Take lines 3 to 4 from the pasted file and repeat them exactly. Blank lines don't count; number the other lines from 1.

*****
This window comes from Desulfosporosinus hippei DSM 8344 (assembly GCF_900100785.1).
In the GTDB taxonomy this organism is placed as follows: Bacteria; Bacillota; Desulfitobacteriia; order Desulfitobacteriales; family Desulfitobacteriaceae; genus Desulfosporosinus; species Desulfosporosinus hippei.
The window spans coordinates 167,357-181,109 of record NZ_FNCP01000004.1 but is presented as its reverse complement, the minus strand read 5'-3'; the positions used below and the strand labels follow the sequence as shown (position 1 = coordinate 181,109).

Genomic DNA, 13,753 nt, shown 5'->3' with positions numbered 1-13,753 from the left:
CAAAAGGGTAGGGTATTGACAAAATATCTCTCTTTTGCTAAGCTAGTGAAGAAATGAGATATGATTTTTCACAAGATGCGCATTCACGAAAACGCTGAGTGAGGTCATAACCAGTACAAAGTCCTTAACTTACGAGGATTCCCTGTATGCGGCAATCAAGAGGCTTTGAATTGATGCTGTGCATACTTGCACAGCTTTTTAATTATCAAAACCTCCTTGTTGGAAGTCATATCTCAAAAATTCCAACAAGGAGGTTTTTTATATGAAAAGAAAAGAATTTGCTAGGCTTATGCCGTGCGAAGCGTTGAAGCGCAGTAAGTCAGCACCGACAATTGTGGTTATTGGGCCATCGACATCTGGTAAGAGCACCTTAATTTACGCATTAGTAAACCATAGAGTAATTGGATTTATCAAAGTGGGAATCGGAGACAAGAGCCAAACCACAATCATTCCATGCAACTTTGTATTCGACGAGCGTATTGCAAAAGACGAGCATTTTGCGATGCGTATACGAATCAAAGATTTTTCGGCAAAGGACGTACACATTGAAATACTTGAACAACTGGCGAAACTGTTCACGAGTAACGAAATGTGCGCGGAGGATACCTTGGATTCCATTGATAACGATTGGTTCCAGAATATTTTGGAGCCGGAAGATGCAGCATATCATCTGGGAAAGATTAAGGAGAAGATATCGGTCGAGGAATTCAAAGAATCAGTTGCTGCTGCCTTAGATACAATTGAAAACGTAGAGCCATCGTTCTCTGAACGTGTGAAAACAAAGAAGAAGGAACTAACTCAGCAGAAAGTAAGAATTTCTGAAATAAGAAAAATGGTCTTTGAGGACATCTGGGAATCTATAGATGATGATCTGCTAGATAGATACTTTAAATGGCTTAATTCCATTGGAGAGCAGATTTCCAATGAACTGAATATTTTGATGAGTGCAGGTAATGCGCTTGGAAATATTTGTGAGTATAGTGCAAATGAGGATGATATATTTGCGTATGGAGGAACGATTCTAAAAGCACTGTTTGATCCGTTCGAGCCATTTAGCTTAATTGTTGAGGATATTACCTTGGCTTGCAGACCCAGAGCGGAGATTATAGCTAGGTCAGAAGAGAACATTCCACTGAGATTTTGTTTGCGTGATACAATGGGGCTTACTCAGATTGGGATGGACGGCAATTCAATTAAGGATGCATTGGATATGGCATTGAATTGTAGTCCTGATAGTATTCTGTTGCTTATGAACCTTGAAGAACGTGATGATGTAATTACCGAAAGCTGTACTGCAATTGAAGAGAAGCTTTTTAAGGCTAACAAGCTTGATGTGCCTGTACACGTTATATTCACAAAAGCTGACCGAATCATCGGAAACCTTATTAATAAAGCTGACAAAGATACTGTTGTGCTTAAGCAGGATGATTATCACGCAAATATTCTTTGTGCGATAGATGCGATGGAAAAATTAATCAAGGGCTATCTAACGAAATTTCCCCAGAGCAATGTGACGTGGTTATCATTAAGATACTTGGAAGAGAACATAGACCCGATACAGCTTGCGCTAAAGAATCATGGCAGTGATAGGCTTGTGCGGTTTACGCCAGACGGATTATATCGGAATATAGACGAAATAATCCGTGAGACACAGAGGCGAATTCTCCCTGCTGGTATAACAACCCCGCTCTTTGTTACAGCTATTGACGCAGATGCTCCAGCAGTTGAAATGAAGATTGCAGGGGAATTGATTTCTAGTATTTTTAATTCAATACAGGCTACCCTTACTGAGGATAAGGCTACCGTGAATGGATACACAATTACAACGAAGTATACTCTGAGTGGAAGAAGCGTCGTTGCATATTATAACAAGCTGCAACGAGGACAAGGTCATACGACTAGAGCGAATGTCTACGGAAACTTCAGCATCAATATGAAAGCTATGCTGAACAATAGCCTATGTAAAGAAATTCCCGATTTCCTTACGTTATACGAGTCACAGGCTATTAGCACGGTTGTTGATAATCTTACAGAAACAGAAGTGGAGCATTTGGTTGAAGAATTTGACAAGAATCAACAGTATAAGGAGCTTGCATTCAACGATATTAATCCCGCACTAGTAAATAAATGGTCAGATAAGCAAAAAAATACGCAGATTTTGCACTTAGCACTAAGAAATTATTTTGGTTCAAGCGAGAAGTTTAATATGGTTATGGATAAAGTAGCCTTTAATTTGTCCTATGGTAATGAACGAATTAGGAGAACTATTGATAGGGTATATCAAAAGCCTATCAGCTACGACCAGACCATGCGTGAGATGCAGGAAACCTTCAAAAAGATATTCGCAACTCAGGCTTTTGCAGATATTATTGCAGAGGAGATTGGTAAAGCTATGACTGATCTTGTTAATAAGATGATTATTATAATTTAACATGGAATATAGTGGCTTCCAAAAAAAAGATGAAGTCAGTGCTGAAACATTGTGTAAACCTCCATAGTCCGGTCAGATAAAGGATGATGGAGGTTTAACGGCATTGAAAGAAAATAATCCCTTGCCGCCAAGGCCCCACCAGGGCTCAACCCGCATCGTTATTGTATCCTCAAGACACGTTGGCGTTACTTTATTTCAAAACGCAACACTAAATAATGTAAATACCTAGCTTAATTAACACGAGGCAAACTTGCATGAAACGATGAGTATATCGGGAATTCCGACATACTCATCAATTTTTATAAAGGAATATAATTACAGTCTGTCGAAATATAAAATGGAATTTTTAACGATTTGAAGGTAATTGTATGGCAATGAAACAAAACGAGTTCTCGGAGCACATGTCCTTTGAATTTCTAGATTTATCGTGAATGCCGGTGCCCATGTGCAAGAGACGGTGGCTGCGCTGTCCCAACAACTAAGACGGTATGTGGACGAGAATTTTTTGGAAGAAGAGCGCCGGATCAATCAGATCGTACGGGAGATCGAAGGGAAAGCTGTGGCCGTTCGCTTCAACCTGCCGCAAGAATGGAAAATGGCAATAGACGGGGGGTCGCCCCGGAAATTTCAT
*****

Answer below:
The window spans coordinates 167,357-181,109 of record NZ_FNCP01000004.1 but is presented as its reverse complement, the minus strand read 5'-3'; the positions used below and the strand labels follow the sequence as shown (position 1 = coordinate 181,109).

Genomic DNA, 13,753 nt, shown 5'->3' with positions numbered 1-13,753 from the left: